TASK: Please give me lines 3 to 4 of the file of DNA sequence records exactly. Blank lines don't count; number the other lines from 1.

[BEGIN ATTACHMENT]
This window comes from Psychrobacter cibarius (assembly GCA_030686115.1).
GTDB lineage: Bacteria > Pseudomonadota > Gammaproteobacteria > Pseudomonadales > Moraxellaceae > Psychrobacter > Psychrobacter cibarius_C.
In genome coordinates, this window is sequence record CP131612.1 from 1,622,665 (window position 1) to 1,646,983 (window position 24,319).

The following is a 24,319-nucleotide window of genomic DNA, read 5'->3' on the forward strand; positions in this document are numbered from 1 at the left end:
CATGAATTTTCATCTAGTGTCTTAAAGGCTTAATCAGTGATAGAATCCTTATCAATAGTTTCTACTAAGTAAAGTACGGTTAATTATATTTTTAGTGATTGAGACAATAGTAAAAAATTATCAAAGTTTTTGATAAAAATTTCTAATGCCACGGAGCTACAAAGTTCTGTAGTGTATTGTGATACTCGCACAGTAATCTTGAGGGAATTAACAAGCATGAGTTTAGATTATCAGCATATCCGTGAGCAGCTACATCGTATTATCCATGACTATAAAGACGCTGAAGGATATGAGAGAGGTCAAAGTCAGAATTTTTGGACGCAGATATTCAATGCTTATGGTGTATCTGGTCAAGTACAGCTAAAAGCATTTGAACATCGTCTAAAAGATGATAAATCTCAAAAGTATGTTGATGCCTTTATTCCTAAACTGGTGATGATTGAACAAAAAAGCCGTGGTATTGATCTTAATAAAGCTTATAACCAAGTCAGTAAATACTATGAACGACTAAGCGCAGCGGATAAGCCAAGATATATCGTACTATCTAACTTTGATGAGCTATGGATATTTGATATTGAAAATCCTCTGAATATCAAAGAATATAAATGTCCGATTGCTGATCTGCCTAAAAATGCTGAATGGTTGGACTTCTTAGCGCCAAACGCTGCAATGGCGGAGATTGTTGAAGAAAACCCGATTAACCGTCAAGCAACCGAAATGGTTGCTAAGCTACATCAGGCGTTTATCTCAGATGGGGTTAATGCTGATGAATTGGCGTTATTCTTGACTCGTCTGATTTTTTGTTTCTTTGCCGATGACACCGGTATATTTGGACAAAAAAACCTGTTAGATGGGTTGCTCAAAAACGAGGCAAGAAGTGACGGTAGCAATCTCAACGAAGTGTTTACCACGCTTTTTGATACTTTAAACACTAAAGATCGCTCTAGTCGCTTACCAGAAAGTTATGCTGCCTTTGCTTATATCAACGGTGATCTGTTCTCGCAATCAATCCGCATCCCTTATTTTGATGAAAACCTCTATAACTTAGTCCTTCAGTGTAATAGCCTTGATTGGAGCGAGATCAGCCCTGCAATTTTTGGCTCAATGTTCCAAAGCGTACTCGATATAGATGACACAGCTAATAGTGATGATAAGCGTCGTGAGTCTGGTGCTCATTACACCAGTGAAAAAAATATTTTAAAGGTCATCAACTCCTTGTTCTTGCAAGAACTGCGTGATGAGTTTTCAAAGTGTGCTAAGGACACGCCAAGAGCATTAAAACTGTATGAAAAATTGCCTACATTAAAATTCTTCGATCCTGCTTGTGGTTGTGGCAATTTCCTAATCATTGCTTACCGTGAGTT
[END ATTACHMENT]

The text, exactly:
In genome coordinates, this window is sequence record CP131612.1 from 1,622,665 (window position 1) to 1,646,983 (window position 24,319).

The following is a 24,319-nucleotide window of genomic DNA, read 5'->3' on the forward strand; positions in this document are numbered from 1 at the left end: